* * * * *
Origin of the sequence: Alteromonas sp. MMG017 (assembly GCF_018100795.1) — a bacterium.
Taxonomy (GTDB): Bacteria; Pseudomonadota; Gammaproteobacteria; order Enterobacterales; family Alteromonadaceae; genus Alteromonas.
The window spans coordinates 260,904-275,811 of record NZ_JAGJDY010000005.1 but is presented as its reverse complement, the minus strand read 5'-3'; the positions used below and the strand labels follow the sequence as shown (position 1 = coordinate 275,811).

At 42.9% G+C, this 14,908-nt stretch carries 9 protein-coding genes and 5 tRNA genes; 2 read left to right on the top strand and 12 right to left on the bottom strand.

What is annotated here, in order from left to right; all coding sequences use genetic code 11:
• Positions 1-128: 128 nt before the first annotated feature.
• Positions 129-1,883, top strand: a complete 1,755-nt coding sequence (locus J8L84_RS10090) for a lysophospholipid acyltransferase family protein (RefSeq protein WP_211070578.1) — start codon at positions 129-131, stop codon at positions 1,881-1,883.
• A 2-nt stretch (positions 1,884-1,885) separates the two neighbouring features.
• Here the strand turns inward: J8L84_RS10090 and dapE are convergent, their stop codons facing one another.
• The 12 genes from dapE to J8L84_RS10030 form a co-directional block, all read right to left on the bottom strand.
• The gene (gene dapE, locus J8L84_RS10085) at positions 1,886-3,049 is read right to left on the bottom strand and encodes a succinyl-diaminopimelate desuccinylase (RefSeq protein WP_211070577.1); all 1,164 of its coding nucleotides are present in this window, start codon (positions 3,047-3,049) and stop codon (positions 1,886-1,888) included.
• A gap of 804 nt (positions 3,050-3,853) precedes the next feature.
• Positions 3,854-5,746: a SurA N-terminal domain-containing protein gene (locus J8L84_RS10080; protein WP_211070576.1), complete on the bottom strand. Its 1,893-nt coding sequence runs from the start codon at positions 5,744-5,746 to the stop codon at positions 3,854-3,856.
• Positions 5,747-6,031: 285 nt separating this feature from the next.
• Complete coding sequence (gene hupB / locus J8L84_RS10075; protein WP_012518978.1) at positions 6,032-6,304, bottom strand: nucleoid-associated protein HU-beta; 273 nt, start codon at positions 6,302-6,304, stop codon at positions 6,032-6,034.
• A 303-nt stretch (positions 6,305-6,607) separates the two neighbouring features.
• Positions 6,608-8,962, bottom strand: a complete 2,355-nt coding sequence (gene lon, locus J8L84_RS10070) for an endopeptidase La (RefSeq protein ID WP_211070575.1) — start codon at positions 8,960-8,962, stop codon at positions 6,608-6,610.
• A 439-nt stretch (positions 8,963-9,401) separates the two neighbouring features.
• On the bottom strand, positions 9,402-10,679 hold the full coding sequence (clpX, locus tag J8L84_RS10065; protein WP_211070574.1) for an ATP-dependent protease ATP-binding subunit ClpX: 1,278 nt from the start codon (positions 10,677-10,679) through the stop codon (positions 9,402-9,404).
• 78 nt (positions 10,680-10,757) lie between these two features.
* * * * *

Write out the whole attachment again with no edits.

Origin of the sequence: Alteromonas sp. MMG017 (assembly GCF_018100795.1) — a bacterium.
Taxonomy (GTDB): Bacteria; Pseudomonadota; Gammaproteobacteria; order Enterobacterales; family Alteromonadaceae; genus Alteromonas.
The window spans coordinates 260,904-275,811 of record NZ_JAGJDY010000005.1 but is presented as its reverse complement, the minus strand read 5'-3'; the positions used below and the strand labels follow the sequence as shown (position 1 = coordinate 275,811).

At 42.9% G+C, this 14,908-nt stretch carries 9 protein-coding genes and 5 tRNA genes; 2 read left to right on the top strand and 12 right to left on the bottom strand.

What is annotated here, in order from left to right; all coding sequences use genetic code 11:
• Positions 1-128: 128 nt before the first annotated feature.
• Positions 129-1,883, top strand: a complete 1,755-nt coding sequence (locus J8L84_RS10090) for a lysophospholipid acyltransferase family protein (RefSeq protein WP_211070578.1) — start codon at positions 129-131, stop codon at positions 1,881-1,883.
• A 2-nt stretch (positions 1,884-1,885) separates the two neighbouring features.
• Here the strand turns inward: J8L84_RS10090 and dapE are convergent, their stop codons facing one another.
• The 12 genes from dapE to J8L84_RS10030 form a co-directional block, all read right to left on the bottom strand.
• The gene (gene dapE, locus J8L84_RS10085) at positions 1,886-3,049 is read right to left on the bottom strand and encodes a succinyl-diaminopimelate desuccinylase (RefSeq protein WP_211070577.1); all 1,164 of its coding nucleotides are present in this window, start codon (positions 3,047-3,049) and stop codon (positions 1,886-1,888) included.
• A gap of 804 nt (positions 3,050-3,853) precedes the next feature.
• Positions 3,854-5,746: a SurA N-terminal domain-containing protein gene (locus J8L84_RS10080; protein WP_211070576.1), complete on the bottom strand. Its 1,893-nt coding sequence runs from the start codon at positions 5,744-5,746 to the stop codon at positions 3,854-3,856.
• Positions 5,747-6,031: 285 nt separating this feature from the next.
• Complete coding sequence (gene hupB / locus J8L84_RS10075; protein WP_012518978.1) at positions 6,032-6,304, bottom strand: nucleoid-associated protein HU-beta; 273 nt, start codon at positions 6,302-6,304, stop codon at positions 6,032-6,034.
• A 303-nt stretch (positions 6,305-6,607) separates the two neighbouring features.
• Positions 6,608-8,962, bottom strand: a complete 2,355-nt coding sequence (gene lon, locus J8L84_RS10070) for an endopeptidase La (RefSeq protein ID WP_211070575.1) — start codon at positions 8,960-8,962, stop codon at positions 6,608-6,610.
• A 439-nt stretch (positions 8,963-9,401) separates the two neighbouring features.
• On the bottom strand, positions 9,402-10,679 hold the full coding sequence (clpX, locus tag J8L84_RS10065; protein WP_211070574.1) for an ATP-dependent protease ATP-binding subunit ClpX: 1,278 nt from the start codon (positions 10,677-10,679) through the stop codon (positions 9,402-9,404).
• 78 nt (positions 10,680-10,757) lie between these two features.